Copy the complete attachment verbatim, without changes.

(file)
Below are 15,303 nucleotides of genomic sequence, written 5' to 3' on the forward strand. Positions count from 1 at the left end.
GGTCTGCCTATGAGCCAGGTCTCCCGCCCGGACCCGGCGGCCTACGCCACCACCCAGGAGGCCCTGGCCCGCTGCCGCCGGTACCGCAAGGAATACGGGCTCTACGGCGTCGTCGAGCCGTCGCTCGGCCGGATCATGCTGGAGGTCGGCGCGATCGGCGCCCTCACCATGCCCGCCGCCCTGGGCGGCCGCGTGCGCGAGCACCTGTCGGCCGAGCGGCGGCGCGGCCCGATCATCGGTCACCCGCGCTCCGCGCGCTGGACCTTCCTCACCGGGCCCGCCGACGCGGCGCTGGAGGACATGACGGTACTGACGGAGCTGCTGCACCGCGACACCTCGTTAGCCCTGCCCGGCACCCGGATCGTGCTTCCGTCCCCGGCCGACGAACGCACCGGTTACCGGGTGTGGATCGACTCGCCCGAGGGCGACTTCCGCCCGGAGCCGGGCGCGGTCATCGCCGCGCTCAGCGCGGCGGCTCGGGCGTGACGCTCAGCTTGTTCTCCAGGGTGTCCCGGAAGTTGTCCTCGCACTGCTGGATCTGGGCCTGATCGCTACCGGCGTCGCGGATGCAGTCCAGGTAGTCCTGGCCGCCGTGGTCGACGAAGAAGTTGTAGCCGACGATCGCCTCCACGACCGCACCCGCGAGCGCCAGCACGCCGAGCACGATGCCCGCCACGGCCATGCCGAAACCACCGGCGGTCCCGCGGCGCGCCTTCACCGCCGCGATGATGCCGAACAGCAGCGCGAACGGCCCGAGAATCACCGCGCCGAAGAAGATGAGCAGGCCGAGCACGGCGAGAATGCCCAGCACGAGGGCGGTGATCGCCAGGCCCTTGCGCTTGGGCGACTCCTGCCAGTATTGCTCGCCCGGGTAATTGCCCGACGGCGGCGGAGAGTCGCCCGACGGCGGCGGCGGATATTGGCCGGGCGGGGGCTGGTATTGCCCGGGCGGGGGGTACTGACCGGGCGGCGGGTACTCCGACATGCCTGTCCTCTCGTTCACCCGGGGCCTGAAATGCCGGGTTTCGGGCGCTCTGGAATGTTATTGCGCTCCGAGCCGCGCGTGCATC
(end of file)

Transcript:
Below are 15,303 nucleotides of genomic sequence, written 5' to 3' on the forward strand. Positions count from 1 at the left end.
GGTCTGCCTATGAGCCAGGTCTCCCGCCCGGACCCGGCGGCCTACGCCACCACCCAGGAGGCCCTGGCCCGCTGCCGCCGGTACCGCAAGGAATACGGGCTCTACGGCGTCGTCGAGCCGTCGCTCGGCCGGATCATGCTGGAGGTCGGCGCGATCGGCGCCCTCACCATGCCCGCCGCCCTGGGCGGCCGCGTGCGCGAGCACCTGTCGGCCGAGCGGCGGCGCGGCCCGATCATCGGTCACCCGCGCTCCGCGCGCTGGACCTTCCTCACCGGGCCCGCCGACGCGGCGCTGGAGGACATGACGGTACTGACGGAGCTGCTGCACCGCGACACCTCGTTAGCCCTGCCCGGCACCCGGATCGTGCTTCCGTCCCCGGCCGACGAACGCACCGGTTACCGGGTGTGGATCGACTCGCCCGAGGGCGACTTCCGCCCGGAGCCGGGCGCGGTCATCGCCGCGCTCAGCGCGGCGGCTCGGGCGTGACGCTCAGCTTGTTCTCCAGGGTGTCCCGGAAGTTGTCCTCGCACTGCTGGATCTGGGCCTGATCGCTACCGGCGTCGCGGATGCAGTCCAGGTAGTCCTGGCCGCCGTGGTCGACGAAGAAGTTGTAGCCGACGATCGCCTCCACGACCGCACCCGCGAGCGCCAGCACGCCGAGCACGATGCCCGCCACGGCCATGCCGAAACCACCGGCGGTCCCGCGGCGCGCCTTCACCGCCGCGATGATGCCGAACAGCAGCGCGAACGGCCCGAGAATCACCGCGCCGAAGAAGATGAGCAGGCCGAGCACGGCGAGAATGCCCAGCACGAGGGCGGTGATCGCCAGGCCCTTGCGCTTGGGCGACTCCTGCCAGTATTGCTCGCCCGGGTAATTGCCCGACGGCGGCGGAGAGTCGCCCGACGGCGGCGGCGGATATTGGCCGGGCGGGGGCTGGTATTGCCCGGGCGGGGGGTACTGACCGGGCGGCGGGTACTCCGACATGCCTGTCCTCTCGTTCACCCGGGGCCTGAAATGCCGGGTTTCGGGCGCTCTGGAATGTTATTGCGCTCCGAGCCGCGCGTGCATC